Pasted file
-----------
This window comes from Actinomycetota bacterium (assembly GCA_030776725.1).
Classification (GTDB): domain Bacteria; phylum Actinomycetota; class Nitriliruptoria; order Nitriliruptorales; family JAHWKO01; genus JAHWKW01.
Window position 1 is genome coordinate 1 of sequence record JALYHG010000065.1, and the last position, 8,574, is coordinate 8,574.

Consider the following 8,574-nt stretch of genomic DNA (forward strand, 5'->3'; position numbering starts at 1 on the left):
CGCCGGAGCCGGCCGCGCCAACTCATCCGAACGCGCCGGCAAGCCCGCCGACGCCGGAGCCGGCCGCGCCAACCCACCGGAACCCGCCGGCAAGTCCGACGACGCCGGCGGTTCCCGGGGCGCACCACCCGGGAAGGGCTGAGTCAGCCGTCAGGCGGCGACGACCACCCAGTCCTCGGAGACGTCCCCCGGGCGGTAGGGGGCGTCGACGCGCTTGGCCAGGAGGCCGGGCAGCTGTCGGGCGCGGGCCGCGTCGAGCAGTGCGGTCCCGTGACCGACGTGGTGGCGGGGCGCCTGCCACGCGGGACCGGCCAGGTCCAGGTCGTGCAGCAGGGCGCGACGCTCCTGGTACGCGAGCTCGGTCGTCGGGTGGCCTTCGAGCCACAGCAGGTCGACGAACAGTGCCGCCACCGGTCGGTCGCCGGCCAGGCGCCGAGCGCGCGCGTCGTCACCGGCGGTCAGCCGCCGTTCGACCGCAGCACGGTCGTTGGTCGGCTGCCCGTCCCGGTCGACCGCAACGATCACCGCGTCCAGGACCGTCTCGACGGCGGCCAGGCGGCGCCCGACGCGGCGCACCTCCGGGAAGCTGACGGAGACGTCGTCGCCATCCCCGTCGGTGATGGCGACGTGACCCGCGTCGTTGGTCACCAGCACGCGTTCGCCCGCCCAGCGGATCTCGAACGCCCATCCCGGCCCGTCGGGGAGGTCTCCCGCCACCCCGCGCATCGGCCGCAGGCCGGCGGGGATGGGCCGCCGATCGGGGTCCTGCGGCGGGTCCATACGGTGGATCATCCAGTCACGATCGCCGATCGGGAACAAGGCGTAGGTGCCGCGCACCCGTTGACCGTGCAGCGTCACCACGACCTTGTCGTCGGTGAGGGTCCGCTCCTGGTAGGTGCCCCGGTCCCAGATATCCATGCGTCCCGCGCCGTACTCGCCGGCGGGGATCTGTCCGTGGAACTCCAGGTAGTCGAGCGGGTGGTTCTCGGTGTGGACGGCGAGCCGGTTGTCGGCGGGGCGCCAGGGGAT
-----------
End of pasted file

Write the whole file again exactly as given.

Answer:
This window comes from Actinomycetota bacterium (assembly GCA_030776725.1).
Classification (GTDB): domain Bacteria; phylum Actinomycetota; class Nitriliruptoria; order Nitriliruptorales; family JAHWKO01; genus JAHWKW01.
Window position 1 is genome coordinate 1 of sequence record JALYHG010000065.1, and the last position, 8,574, is coordinate 8,574.

Consider the following 8,574-nt stretch of genomic DNA (forward strand, 5'->3'; position numbering starts at 1 on the left):
CGCCGGAGCCGGCCGCGCCAACTCATCCGAACGCGCCGGCAAGCCCGCCGACGCCGGAGCCGGCCGCGCCAACCCACCGGAACCCGCCGGCAAGTCCGACGACGCCGGCGGTTCCCGGGGCGCACCACCCGGGAAGGGCTGAGTCAGCCGTCAGGCGGCGACGACCACCCAGTCCTCGGAGACGTCCCCCGGGCGGTAGGGGGCGTCGACGCGCTTGGCCAGGAGGCCGGGCAGCTGTCGGGCGCGGGCCGCGTCGAGCAGTGCGGTCCCGTGACCGACGTGGTGGCGGGGCGCCTGCCACGCGGGACCGGCCAGGTCCAGGTCGTGCAGCAGGGCGCGACGCTCCTGGTACGCGAGCTCGGTCGTCGGGTGGCCTTCGAGCCACAGCAGGTCGACGAACAGTGCCGCCACCGGTCGGTCGCCGGCCAGGCGCCGAGCGCGCGCGTCGTCACCGGCGGTCAGCCGCCGTTCGACCGCAGCACGGTCGTTGGTCGGCTGCCCGTCCCGGTCGACCGCAACGATCACCGCGTCCAGGACCGTCTCGACGGCGGCCAGGCGGCGCCCGACGCGGCGCACCTCCGGGAAGCTGACGGAGACGTCGTCGCCATCCCCGTCGGTGATGGCGACGTGACCCGCGTCGTTGGTCACCAGCACGCGTTCGCCCGCCCAGCGGATCTCGAACGCCCATCCCGGCCCGTCGGGGAGGTCTCCCGCCACCCCGCGCATCGGCCGCAGGCCGGCGGGGATGGGCCGCCGATCGGGGTCCTGCGGCGGGTCCATACGGTGGATCATCCAGTCACGATCGCCGATCGGGAACAAGGCGTAGGTGCCGCGCACCCGTTGACCGTGCAGCGTCACCACGACCTTGTCGTCGGTGAGGGTCCGCTCCTGGTAGGTGCCCCGGTCCCAGATATCCATGCGTCCCGCGCCGTACTCGCCGGCGGGGATCTGTCCGTGGAACTCCAGGTAGTCGAGCGGGTGGTTCTCGGTGTGGACGGCGAGCCGGTTGTCGGCGGGGCGCCAGGGGAT